African countries receive funding for renewable energy endeavors

December 4, 2013 0 By Stephen Vagus
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Funding to help development of clean energy projects

Renewable Energy in AfricaSix African countries have received a combined total of $330 million in funding for the development of renewable energy systems, clean technologies, and environmental pursuits. The funding is being provided by the African Development Bank and the Climate Investment Fund. The countries that will be receiving the funding are Ghana, Burkina Faso, The Democratic Republic of Congo, Kenya, Mali, and Mozambique. The funding is expected to help these country’s establish more energy independence and find some economic progress through the use of clean power.

Countries seek to encourage investors

All six countries already have ambitious environmental projects underway. Many of these projects are designed to encourage investments into renewable energy and clean technology development. Investments concerning clean power in developing countries are often considered somewhat of a gamble due to political instabilities and economic volatility. As such, many investors opt to take a cautious approach to the issue of renewable energy in Africa, which has slowed the adoption of clean power somewhat in many countries.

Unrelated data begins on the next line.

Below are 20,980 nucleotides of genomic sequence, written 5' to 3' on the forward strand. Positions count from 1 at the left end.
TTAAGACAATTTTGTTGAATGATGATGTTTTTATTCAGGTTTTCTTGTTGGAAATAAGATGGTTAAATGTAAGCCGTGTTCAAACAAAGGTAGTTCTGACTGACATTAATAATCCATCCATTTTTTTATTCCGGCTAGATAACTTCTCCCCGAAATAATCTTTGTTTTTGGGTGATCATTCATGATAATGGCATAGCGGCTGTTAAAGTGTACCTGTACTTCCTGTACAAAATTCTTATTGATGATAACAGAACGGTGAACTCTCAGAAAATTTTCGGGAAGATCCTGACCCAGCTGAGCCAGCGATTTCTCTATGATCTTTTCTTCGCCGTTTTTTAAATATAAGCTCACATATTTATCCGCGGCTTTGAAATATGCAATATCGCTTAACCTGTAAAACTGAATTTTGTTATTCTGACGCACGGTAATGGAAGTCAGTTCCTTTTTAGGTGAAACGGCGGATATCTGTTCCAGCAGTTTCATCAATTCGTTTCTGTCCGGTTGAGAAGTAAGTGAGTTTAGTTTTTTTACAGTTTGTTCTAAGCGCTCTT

Mali embraces solar energy

Like the other countries receiving funding from the African Development Bank, Mali is taking steps to break away from fossil-fuels. The country receives the majority of its fossil-fuels from foreign sources and spends a significant amount of money on fuel acquisition and transportation. Mali aims to replace its use of fossil-fuels with solar energy, devoting a portion of the funds it is receiving to a new photovoltaic system that will be built in the coming months.

Economic promise helps draw more attention to clean power

Renewable energy has become quite attractive to several African countries because of the economic benefits that it represents. Clean energy is often associated with a relatively high upfront investment, but generating power from renewable resources that are available domestically can offset the financial strain of upfront investments in the long term.